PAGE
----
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FeaturesCinema & TVFictional sports drama of one-man heroics

Fictional sports drama of one-man heroics

Published: 6th Mar 2021 5:36 pm

It is perhaps but an error of understanding when exaggeration is thought to be extravaganza. Pitiful though is the effect. Worse when you realise that this has been already been tried out (and successfully at that) in Tamil already.

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The justifiably sparse audience is treated to a ‘sportsfiction’ of one-man heroics – the hero, Sundeep, on whose skill sets a team game depends and succeeds. Films based on sport have a committed viewership – Iqbal, Chak De, Lagaan, and Bhaag Milkha Bhaag come to keep the audience interested and glued. This time around, the audience is just waiting for Dinesh Jeevan Kannukolam to fast forward you to the thematically predictable finale where obviously success is the inbuilt warranty laboriously styled for the film.

The average Telugu viewer is no moron. Only he has been historically treated as one. Our filmmakers shop for cameras, choreographers and photographers – not for ideas and thoughts. Every Friday we have a hero in love, every Friday he runs into the reluctant heroine, and woos her in a manner socio-legally no longer acceptable. He is either a police officer or a nogooder depending on which Friday he arrives.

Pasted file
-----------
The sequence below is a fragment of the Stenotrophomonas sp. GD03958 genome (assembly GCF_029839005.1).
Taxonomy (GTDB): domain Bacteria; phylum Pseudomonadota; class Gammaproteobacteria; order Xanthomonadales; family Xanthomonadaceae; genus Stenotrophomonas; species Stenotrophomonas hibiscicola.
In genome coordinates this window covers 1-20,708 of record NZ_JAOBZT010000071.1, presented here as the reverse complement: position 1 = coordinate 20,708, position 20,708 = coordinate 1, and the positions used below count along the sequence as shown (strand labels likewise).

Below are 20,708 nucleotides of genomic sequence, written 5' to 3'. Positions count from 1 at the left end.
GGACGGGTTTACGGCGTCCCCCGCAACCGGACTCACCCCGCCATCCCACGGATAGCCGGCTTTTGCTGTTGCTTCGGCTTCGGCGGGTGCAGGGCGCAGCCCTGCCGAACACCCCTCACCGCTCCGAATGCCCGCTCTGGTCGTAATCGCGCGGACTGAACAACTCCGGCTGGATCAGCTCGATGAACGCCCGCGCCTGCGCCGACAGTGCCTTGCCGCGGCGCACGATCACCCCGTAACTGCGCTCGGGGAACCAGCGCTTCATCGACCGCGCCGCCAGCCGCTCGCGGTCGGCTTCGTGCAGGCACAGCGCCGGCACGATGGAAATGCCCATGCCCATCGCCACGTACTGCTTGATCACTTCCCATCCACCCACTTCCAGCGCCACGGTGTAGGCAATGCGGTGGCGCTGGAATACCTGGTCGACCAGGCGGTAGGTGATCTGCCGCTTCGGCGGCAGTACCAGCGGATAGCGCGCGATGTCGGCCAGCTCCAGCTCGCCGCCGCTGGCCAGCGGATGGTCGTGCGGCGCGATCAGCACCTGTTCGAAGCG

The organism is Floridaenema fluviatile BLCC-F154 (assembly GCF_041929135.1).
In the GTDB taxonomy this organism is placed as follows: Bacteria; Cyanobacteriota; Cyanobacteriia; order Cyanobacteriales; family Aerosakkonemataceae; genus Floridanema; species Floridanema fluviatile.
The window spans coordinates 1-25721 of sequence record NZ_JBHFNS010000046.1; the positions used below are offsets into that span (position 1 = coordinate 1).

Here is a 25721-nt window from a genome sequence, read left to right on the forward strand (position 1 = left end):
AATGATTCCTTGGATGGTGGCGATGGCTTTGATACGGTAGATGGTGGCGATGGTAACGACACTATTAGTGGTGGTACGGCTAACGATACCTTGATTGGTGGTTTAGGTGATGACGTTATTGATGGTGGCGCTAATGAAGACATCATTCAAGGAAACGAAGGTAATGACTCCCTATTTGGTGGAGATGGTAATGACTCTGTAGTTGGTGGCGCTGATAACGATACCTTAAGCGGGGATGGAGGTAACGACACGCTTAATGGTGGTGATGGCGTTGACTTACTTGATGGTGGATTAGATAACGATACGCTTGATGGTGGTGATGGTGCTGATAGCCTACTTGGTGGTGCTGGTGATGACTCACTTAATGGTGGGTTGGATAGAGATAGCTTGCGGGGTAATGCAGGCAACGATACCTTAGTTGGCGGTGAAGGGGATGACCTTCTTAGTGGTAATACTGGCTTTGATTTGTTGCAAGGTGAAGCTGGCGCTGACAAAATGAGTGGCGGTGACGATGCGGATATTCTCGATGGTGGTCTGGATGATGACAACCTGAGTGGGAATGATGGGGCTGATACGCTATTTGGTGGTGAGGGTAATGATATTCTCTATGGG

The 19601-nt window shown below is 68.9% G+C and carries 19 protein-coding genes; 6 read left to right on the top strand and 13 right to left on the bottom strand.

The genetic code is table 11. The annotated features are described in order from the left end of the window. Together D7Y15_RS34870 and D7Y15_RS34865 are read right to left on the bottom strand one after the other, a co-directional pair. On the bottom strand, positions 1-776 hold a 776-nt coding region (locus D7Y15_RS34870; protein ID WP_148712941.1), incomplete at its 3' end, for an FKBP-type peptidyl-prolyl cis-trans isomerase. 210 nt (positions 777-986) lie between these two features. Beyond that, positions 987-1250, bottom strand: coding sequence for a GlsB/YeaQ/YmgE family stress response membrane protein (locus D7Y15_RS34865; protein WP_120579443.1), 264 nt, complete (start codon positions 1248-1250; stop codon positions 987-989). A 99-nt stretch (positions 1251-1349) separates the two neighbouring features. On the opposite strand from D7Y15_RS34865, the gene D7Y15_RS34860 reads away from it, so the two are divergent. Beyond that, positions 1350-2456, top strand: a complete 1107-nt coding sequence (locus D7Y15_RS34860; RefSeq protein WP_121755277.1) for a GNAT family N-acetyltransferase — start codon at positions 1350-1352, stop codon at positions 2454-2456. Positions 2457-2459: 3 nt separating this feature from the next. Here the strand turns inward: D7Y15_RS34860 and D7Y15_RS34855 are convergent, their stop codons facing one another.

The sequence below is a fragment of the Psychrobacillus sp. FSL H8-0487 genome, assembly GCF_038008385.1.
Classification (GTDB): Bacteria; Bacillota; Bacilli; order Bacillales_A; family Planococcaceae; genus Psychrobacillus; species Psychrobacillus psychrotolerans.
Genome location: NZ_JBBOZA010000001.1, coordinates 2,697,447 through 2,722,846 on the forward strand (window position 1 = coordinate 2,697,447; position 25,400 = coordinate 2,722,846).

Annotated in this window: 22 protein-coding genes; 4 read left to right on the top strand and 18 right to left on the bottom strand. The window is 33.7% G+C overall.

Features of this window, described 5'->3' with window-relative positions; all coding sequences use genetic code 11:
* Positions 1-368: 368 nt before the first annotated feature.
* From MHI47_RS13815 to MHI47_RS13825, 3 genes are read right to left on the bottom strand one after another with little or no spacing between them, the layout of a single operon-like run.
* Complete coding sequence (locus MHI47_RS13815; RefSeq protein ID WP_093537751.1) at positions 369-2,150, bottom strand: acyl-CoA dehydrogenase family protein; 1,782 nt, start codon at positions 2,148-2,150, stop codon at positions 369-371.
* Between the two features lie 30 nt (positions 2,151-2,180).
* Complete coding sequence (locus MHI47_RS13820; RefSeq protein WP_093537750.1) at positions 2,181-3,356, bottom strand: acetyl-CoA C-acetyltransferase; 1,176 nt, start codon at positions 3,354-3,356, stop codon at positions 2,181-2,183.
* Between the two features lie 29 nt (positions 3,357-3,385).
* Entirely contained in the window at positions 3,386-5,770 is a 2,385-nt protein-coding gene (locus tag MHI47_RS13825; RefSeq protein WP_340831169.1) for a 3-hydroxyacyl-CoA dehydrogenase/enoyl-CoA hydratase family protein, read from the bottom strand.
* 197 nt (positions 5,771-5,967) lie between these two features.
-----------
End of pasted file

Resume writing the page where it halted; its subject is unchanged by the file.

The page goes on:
Now to the present. Sundeep (Sundeep Kishan) lands in Yanam (why Yanam? Why not Yanam?). In here is Sports Minister Ramesh (Rao Ramesh) who is the bad guy. Telugu film characters can be characterised by how they are introduced. If they are depicted dramatically getting off a posh car – feet first, dark glasses, etc., then, you sure know he is a bad guy. So is it with the Minister. He abets a pharma company to grab the local hockey stadium. The hockey coach Murali (Murali Sharma) is its watchdog and a zealous protector of the game at the local level.

Enters Sundeep with all the cinematographic fanfare into Yanam. Lo and behold, he falls in love with local hockey enthusiastic girl, Lavanya (Lavanya Tripathi). Initial rejection leads but to romantic acceptance, rivalry by a ‘no-chance’ competitor. Sundeep has a sidekick Satya (Satya Akula) now for support, just as he had Priyadarshi and Rahul Ramakrishna in the past. He shuns hockey. Why? That is the seemingly intriguing peep into the past. Finally how the hero outsmarts the evil combo of the corporate and the political big wigs is what A 1 Express offers.

This is a poor go at cinema. What is Lavanya Tripathi doing in the film? Is she still at the stage where she cannot choose? Can she not say no to a script? Murali and ever dependable Rao Ramesh try their best to inject credibility. The script is too weak to help. The film has a single establishment – Sundeep Kishan. It is obvious that he has trained and made an effort. He is good both in the regular romantic mould and when called upon to do the action role. A1 Express is no good to the sports lover. Watching replays of old games is a better alternative. Go for it only if you want to duck the Montera happening or are a Sundeep Kishan fan.


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